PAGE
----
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Re: feedback on the current Use case & Requirements for RDB2RDF...

From: Ted Thibodeau Jr <tthibodeau@openlinksw.com>
Date: Mon, 10 May 2010 11:35:50 -0400
Cc: "Ezzat, Ahmed" <Ahmed.Ezzat@hp.com>, "public-rdb2rdf-wg@w3.org" <public-rdb2rdf-wg@w3.org>
Message-Id: <163A0464-86B0-4FCF-B597-66CC421ABC29@openlinksw.com>
To: Eric Prud'hommeaux <eric@w3.org>

On May 9, 2010, at 01:55 PM, Eric Prud'hommeaux wrote:

> Hi Ahmed, thanks for the input. I'm trying to map these to specific textual suggestions, which the most likely to capture the details needed for a decision by the working group.
> * Ezzat, Ahmed <Ahmed.Ezzat@hp.com> [2010-05-09 05:26+0000]
>> *       I thought a simple diagram like option-2 and option-3 in the diagram Juan sent out earlier seems reasonable to add.  P.S. option-1 is a special case of option-3.
> LeeF had asked some questions teasing out the meaning of the diagrams. I was interested in the outcome of that conversation.

I think that not only is Option #1 (as shown [1], with the "Refined 
Local Ontology") a special case of Option #3, Option #2 is also, 
as it appears to me to be a compression and summation of Option #3, 
concealing the direct/local mapping which (I think we've agreed) 
takes place under the covers, even if the user is unaware and/or 
never sees it.

[1] http://userweb.cs.utexas.edu/~jsequeda/rdb2rdf/

>> *       In the relevant community people use local and domain ontology; why we are not using these terms to make it easier for readers?
> #SHAPE refers to "shared" and "popular" ontologies, which i believe encompass domain ontologies as well as ontologies not focused on a specific domain. (e.g. the use of FOAF to represent people in an employees table).

In my experience, "domain ontology" has been generically used to 
mean a specialized vocabulary -- which may have been created on 
an ad-hoc basis, may be used by no-one except the current user, 
and may only be used for the current effort; or may be the fruit
of many human-years' work (e.g., FOAF, YAGO, CYC). 

It does *not* generally mean that the vocabulary is focused on any 
specific area of knowledge/data (e.g., geology, physics, medicine), 
nor that it has been vetted and/or adopted by any group -- though
it does include such vocabularies!

By this meaning (which I have found to be common in the ontological 
world), Juan's "Refined Local Ontology" is a "Domain Ontology."

(If we really press the point, even the "Local Ontology" is a 
Domain Ontology, which specializes on "this RDB schema on this 
date" or some such.)

That said ... 

If we consistently use "Local Ontology" to refer to the "Direct Map 
of RDB Schema to EAV+CR (i.e., RDF)" and "Domain Ontology" for all 
others, I think things will be understood -- especially if we say 
this is how we're using these terms within this(these) document(s).

>> *       Why we are using graphs and labels terms vs RDF tuples and identifiers terms?
> What's an RDF tuple?
> Per identifier vs. label, #LABELGEN has a description in terms of identifiers:
> [[
> LABELGEN - Label Generation
> RDF identifiers for objects in the conceptual model can, in some cases, be generated from a transformation of the schema and data in a tuple representing that conceptual model.
> ]]
> I tried "Identifier Generation" instead of "Label Generation", but it I wouldn't know how to defend against the argument "you're not generating identifiers; you're using identifiers to generate labels." I thought that using the graph theory term was safer.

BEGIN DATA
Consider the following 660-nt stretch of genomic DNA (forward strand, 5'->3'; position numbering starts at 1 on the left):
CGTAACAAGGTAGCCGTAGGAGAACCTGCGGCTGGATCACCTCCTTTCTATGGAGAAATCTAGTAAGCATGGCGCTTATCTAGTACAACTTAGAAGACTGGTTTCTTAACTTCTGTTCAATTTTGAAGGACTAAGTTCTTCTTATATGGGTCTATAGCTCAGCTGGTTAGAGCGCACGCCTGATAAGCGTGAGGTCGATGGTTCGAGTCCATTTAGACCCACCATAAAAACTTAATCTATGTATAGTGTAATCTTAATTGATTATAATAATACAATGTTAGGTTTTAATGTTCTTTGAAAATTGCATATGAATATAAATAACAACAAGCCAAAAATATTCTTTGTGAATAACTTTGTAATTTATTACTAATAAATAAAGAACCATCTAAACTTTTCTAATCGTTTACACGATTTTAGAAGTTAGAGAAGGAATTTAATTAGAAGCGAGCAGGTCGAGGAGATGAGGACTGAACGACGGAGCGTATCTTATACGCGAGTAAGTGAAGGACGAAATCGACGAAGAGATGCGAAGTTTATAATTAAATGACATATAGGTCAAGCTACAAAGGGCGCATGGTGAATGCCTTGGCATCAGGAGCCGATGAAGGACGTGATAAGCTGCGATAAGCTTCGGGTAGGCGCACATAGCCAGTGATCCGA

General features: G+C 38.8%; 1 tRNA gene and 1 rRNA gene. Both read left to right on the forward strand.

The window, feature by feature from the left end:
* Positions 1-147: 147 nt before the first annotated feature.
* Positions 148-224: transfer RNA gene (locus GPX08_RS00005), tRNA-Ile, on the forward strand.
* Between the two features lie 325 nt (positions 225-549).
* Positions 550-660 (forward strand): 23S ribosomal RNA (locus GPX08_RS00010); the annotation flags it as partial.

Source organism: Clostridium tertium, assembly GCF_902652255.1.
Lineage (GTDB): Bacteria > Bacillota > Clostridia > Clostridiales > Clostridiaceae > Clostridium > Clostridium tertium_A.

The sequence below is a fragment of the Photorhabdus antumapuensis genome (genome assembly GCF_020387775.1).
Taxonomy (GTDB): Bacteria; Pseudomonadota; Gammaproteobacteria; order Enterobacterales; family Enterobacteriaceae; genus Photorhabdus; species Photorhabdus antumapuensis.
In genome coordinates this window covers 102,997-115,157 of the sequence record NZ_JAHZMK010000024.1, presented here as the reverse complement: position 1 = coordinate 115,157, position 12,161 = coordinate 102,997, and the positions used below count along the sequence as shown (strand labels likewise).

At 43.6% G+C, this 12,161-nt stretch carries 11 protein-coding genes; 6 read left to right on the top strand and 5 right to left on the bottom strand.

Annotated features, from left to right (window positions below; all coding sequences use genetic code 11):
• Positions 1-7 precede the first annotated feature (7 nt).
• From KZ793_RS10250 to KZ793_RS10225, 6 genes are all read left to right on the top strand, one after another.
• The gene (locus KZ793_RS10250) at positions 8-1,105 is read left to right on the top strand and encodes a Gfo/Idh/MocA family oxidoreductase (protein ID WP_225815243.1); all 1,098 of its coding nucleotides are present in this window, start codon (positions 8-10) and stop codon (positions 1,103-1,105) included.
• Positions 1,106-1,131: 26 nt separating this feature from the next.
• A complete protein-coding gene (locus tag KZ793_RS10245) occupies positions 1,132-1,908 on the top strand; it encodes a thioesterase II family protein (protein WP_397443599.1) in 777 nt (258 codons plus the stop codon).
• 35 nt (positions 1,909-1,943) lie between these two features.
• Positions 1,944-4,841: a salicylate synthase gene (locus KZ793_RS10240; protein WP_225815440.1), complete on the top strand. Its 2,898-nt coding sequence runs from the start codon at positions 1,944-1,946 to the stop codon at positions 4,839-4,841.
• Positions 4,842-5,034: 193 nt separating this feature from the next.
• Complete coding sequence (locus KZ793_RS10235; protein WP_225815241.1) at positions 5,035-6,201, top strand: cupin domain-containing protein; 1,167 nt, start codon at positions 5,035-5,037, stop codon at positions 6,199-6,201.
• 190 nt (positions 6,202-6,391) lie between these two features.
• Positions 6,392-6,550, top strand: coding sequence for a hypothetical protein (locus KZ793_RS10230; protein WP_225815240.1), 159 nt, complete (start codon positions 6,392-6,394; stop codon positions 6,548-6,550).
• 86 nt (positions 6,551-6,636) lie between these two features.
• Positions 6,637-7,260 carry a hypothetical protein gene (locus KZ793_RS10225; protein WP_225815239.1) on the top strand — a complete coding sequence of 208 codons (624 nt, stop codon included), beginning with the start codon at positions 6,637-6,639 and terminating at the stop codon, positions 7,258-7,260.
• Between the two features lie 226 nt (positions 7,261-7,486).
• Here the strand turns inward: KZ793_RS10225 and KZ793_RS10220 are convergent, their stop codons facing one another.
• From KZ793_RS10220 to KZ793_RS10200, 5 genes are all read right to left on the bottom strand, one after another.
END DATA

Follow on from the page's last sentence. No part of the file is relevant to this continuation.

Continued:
I would suggest that an RDF identifier is an HTTP URI, primarily 
meant for machine use.

I would also suggest that an SQL identifier is something like 
instance info + catalog.owner.table + primary-key/rowID.

I would further suggest that a label is a string, primarily 
meant for human use, which may often serve as a shortcut to 
an identifier, but being just a string, it is possible (even 
likely) to have ambiguities/conflicts between them.

In some cases, identifiers and labels will bear some (even strong) 
resemblance to each other.  This will not be true in all cases, 
as URIs may (and must be treated as if they are) opaque.

>> *       Section 3.1.4, I am not clear what we are trying to say regarding database connection?  RDBMS has its own notion and I suspect in SPARQL there is well defined notion of end point.  Is the mapping language is involved in mapping RDBMS connections?
> D2R, for example, has connection information like:
> [[
> map:MyDatabase a d2rq:Database;
> d2rq:jdbcDSN "jdbc:mysql://localhost/mydb";
> d2rq:jdbcDriver "com.mysql.jdbc.Driver";
> d2rq:username "user";
> d2rq:password "password".
> ]]
> as does FeDeRate:
>  http://swobjects.svn.sourceforge.net/viewvc/swobjects/trunk/tests/7tm_receptors/flat/receptors.map
> One could argue that this is a combination of a map and connection information (that we should define only the mapping language), but there is also a user benefit to being able to swap implementations and use the same configuration information. Perhaps cygri would refer to this as "standardizing httpd.conf". I'm ambivalent.

I feel strongly that the connection information as described 
here is an implementation detail.  For one thing, ODBC-based 
implementations (such as Virtuoso) cannot directly use the JDBC 
connection info (though a bridge driver does resolve that).

The two tools mentioned do both use JDBC for the connections,
but there are plenty of other paths to take, and I do not think
we should even appear to pick a horse in this race.

Even SPARQL endpoints, though typically accessed via HTTP, are not 
required to be so [2], and should not be assumed to be so.

[2] <http://www.w3.org/TR/rdf-sparql-protocol/#query-bindings-http>



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Received on Monday, 10 May 2010 15:36:23 UTC

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